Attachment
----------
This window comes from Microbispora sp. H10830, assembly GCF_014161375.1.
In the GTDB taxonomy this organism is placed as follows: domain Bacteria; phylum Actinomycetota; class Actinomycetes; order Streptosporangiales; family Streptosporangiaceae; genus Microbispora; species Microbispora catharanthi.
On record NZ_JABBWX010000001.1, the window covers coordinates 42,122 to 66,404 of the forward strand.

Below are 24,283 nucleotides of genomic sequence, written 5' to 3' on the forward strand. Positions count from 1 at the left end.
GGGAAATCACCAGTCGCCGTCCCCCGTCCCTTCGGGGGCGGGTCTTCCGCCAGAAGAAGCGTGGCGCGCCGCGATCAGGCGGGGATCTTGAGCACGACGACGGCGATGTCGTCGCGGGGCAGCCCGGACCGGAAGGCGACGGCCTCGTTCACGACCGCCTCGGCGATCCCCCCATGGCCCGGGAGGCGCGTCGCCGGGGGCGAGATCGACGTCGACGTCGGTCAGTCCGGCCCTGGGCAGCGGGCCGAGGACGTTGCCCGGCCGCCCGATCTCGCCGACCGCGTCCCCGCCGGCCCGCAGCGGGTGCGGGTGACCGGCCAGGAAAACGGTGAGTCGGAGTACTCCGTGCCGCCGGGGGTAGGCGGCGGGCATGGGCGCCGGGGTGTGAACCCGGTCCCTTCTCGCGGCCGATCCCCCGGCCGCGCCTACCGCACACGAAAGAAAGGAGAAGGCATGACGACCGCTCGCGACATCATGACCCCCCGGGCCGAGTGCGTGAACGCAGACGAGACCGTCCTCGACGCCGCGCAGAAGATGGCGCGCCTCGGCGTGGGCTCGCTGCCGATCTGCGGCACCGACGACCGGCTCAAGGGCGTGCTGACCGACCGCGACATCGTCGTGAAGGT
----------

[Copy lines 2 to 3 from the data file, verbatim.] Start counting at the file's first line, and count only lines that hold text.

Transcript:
In the GTDB taxonomy this organism is placed as follows: domain Bacteria; phylum Actinomycetota; class Actinomycetes; order Streptosporangiales; family Streptosporangiaceae; genus Microbispora; species Microbispora catharanthi.
On record NZ_JABBWX010000001.1, the window covers coordinates 42,122 to 66,404 of the forward strand.